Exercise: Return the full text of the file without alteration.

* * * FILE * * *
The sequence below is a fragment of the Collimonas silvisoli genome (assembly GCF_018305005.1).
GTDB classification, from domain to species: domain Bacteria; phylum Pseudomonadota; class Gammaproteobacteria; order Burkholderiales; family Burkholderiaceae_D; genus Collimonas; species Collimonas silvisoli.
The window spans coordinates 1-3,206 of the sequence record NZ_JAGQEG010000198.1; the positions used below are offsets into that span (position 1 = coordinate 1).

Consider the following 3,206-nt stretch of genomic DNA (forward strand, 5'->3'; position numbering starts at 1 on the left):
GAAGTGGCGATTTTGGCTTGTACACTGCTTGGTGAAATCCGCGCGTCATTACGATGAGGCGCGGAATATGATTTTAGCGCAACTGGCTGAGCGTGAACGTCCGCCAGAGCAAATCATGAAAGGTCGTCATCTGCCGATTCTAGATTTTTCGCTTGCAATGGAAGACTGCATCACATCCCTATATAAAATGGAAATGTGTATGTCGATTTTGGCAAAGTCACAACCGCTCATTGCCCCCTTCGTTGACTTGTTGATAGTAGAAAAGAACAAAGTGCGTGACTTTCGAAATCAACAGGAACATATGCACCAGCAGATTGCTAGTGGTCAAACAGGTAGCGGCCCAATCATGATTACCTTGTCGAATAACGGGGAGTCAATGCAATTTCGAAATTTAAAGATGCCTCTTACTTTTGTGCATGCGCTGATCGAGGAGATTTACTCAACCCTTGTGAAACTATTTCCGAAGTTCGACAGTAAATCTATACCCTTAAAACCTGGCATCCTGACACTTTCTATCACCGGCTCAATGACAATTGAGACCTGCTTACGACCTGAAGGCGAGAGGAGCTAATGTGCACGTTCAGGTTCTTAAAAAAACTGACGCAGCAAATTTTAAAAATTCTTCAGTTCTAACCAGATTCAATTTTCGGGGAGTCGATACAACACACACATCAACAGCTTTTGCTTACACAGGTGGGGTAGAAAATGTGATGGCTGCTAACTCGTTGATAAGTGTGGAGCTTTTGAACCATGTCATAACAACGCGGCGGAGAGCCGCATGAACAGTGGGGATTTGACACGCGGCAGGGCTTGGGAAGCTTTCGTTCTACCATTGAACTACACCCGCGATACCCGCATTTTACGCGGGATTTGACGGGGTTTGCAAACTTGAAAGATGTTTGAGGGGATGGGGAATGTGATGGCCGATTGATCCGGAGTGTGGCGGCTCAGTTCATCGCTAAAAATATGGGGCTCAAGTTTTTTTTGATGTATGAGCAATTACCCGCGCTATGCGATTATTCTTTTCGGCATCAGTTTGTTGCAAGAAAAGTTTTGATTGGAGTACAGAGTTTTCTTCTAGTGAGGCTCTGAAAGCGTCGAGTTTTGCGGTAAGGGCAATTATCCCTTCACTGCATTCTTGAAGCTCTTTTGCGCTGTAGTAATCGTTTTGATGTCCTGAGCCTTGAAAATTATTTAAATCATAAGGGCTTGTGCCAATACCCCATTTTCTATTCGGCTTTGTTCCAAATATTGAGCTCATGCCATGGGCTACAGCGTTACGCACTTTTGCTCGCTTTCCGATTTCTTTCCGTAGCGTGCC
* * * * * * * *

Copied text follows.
The sequence below is a fragment of the Collimonas silvisoli genome (assembly GCF_018305005.1).
GTDB classification, from domain to species: domain Bacteria; phylum Pseudomonadota; class Gammaproteobacteria; order Burkholderiales; family Burkholderiaceae_D; genus Collimonas; species Collimonas silvisoli.
The window spans coordinates 1-3,206 of the sequence record NZ_JAGQEG010000198.1; the positions used below are offsets into that span (position 1 = coordinate 1).

Consider the following 3,206-nt stretch of genomic DNA (forward strand, 5'->3'; position numbering starts at 1 on the left):
GAAGTGGCGATTTTGGCTTGTACACTGCTTGGTGAAATCCGCGCGTCATTACGATGAGGCGCGGAATATGATTTTAGCGCAACTGGCTGAGCGTGAACGTCCGCCAGAGCAAATCATGAAAGGTCGTCATCTGCCGATTCTAGATTTTTCGCTTGCAATGGAAGACTGCATCACATCCCTATATAAAATGGAAATGTGTATGTCGATTTTGGCAAAGTCACAACCGCTCATTGCCCCCTTCGTTGACTTGTTGATAGTAGAAAAGAACAAAGTGCGTGACTTTCGAAATCAACAGGAACATATGCACCAGCAGATTGCTAGTGGTCAAACAGGTAGCGGCCCAATCATGATTACCTTGTCGAATAACGGGGAGTCAATGCAATTTCGAAATTTAAAGATGCCTCTTACTTTTGTGCATGCGCTGATCGAGGAGATTTACTCAACCCTTGTGAAACTATTTCCGAAGTTCGACAGTAAATCTATACCCTTAAAACCTGGCATCCTGACACTTTCTATCACCGGCTCAATGACAATTGAGACCTGCTTACGACCTGAAGGCGAGAGGAGCTAATGTGCACGTTCAGGTTCTTAAAAAAACTGACGCAGCAAATTTTAAAAATTCTTCAGTTCTAACCAGATTCAATTTTCGGGGAGTCGATACAACACACACATCAACAGCTTTTGCTTACACAGGTGGGGTAGAAAATGTGATGGCTGCTAACTCGTTGATAAGTGTGGAGCTTTTGAACCATGTCATAACAACGCGGCGGAGAGCCGCATGAACAGTGGGGATTTGACACGCGGCAGGGCTTGGGAAGCTTTCGTTCTACCATTGAACTACACCCGCGATACCCGCATTTTACGCGGGATTTGACGGGGTTTGCAAACTTGAAAGATGTTTGAGGGGATGGGGAATGTGATGGCCGATTGATCCGGAGTGTGGCGGCTCAGTTCATCGCTAAAAATATGGGGCTCAAGTTTTTTTTGATGTATGAGCAATTACCCGCGCTATGCGATTATTCTTTTCGGCATCAGTTTGTTGCAAGAAAAGTTTTGATTGGAGTACAGAGTTTTCTTCTAGTGAGGCTCTGAAAGCGTCGAGTTTTGCGGTAAGGGCAATTATCCCTTCACTGCATTCTTGAAGCTCTTTTGCGCTGTAGTAATCGTTTTGATGTCCTGAGCCTTGAAAATTATTTAAATCATAAGGGCTTGTGCCAATACCCCATTTTCTATTCGGCTTTGTTCCAAATATTGAGCTCATGCCATGGGCTACAGCGTTACGCACTTTTGCTCGCTTTCCGATTTCTTTCCGTAGCGTGCC